Following is the case brief for Eisenstadt v. Baird, Supreme Court of the United States, (1972)
Case summary for Eisenstadt v. Baird:
- Baird was convicted under a state statute which made it illegal to provide contraception to unmarried individuals.
- Baird challenged the statute, claiming it violated the Equal Protection Clause.
- The state court of appeals held that the statute violated the Equal Protection Clause and Sheriff Eisenstadt appealed.
- The Court found that creating a suspect class based on marital status in this case violated the Equal Protection Clause of the 14th Amendment.
Eisenstadt v. Baird Case Brief
Statement of the facts:
In Massachusetts it was a crime to give “drugs, medicine, instrument or article whatever for the prevention of contraception” unless prescribed by a doctor to married couples. Baird was found guilty of violating the statute when he handed out contraceptive articles while performing a lecture to students at Boston University. In response, Baird challenged his convictions by filing suit against Eisenstadt, a sheriff.
The lower court partially reversed the conviction. On appeal, the state court of appeals reversed and remanded the case back down to the trial court. Sheriff Eisenstadt then appealed to the Supreme Court of the United States.
Rule of Law or Legal Principle Applied:
A state is prohibited from outlawing distribution of contraception to an unwed person under the Equal Protection Clause.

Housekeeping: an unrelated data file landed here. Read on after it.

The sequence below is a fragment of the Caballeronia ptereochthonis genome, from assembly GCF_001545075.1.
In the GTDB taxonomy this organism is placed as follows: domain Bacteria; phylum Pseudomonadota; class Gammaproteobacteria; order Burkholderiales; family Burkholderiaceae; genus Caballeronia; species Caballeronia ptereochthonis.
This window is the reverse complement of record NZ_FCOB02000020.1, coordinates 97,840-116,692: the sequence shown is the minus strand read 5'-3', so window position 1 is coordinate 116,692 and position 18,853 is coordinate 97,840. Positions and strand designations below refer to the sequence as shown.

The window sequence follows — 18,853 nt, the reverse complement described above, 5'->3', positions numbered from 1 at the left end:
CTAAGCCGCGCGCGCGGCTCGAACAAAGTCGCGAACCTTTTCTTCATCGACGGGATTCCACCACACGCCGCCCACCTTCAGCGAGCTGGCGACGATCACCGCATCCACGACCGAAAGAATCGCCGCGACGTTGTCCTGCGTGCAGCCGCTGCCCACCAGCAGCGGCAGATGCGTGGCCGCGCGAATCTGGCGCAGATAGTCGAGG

Issue and Holding:
Does a Massachusetts state statute which allow distribution of contraceptives to married persons but exclude distribution to unmarried persons violate the Equal Protection clause of the 14th Amendment? Yes.
The Court affirmed the court of appeal’s judgment.
Under the state statute, only married individuals may use contraception prescribed by a doctor to prevent pregnancy. The state argues that the purpose of the statute is to prevent premarital sex and the spread of venereal disease. This argument is rejected. As is stands, the statute prevents single individuals from obtaining contraception under all circumstances and are prevented from utilizing it to prevent contracting a venereal disease.
Griswold v. Connecticut, 381 U.S. 479 (1966), established a privacy right that is protected between married couples which allows then to use contraception. It follows that the state cannot ban all contraception.
More importantly, the state cannot afford unequal access to contraception based on a person’s marital status. This type of distinction creates a suspect class. Doing such violates the Equal Protection Clause of the 14th Amendment.
Concurring or Dissenting opinion:
The Equal Protection Clause does not need to be considered. A state may not limit a person’s ability to lecture on specific issues or the topic of contraception. Contraception was distributed to aid in Eisenstadt’s presentation. Under the First Amendment, Eisenstadt’s speech is clearly protected, and the contraception should be viewed as an aid to convey protected speech.
No part of the Constitution suggests that contraceptives must be available outside of a doctor’s office. Unlike the statute in Griswold, which flatly prohibited contraception, this statute regulates how contraception is used by different groups of individuals.
Eisenstadt v. Baird established the right to use contraceptives to all Americans, not just married individuals who wanted to prevent pregnancy.